Thursday April 18, 2013

Britain’s Iron Lady -- Margaret Thatcher --laid to rest with
full pomp

LONDON (AP) -- Margaret Thatcher was laid to rest Wednesday with prayers and ceremony, plus cheers and occasional jeers, as Britain paused to remember a leader who transformed the country -- for the better according to many, but in some eyes for the worse.

Soaring hymns, Biblical verse and fond remembrances echoed under the dome of St. Paul’s Cathedral, as 2,300 relatives, friends, colleagues and dignitaries attended a ceremonial funeral for Britain’s only female prime minister.

Queen Elizabeth II, current and former prime ministers and representatives from 170 countries were among the mourners packing the cathedral, where Bishop of London Richard Chartres spoke of the strong feelings Thatcher still evokes 23 years after leaving office.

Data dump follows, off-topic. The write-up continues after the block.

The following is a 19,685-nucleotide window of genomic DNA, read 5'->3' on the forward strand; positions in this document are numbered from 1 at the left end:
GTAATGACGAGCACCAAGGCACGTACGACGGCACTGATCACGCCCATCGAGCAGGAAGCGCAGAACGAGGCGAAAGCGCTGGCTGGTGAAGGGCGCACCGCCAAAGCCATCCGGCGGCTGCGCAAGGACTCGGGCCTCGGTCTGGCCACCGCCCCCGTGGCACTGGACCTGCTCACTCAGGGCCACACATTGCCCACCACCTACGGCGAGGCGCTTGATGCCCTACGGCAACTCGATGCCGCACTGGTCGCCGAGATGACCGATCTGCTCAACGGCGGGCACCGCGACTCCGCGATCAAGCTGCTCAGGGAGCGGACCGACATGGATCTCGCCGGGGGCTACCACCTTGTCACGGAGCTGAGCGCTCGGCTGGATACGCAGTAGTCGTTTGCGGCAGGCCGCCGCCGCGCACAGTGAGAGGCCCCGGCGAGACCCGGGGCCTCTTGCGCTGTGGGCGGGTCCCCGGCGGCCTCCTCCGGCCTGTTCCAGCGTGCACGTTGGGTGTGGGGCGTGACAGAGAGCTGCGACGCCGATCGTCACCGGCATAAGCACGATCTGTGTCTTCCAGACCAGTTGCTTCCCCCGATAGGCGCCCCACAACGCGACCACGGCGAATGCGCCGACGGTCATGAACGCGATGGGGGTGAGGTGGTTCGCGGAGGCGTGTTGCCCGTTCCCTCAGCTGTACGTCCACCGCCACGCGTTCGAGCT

"The storm of conflicting opinions centers on the Mrs. Thatcher who became a symbolic figure -- even an -ism," he said. "It must be very difficult for those members of her family and those closely associated with her to recognize the wife, the mother and the grandmother in the mythological figure."

"There is an important place for debating policies and legacy ... but here and today is neither the time nor the place," he added.

Security for the funeral -- the largest in London for more than a decade -- was tightened after bombings at the Boston Marathon on Monday.

More than 700 soldiers, sailors and air force personnel formed a ceremonial guard along the route taken by Thatcher’s coffin to the cathedral, and around 4,000 police officers were on duty.

But while thousands of supporters and a smaller number of opponents traded shouts and arguments, there was no serious trouble. Police said there were no arrests, and the only items thrown at the cortege were flowers.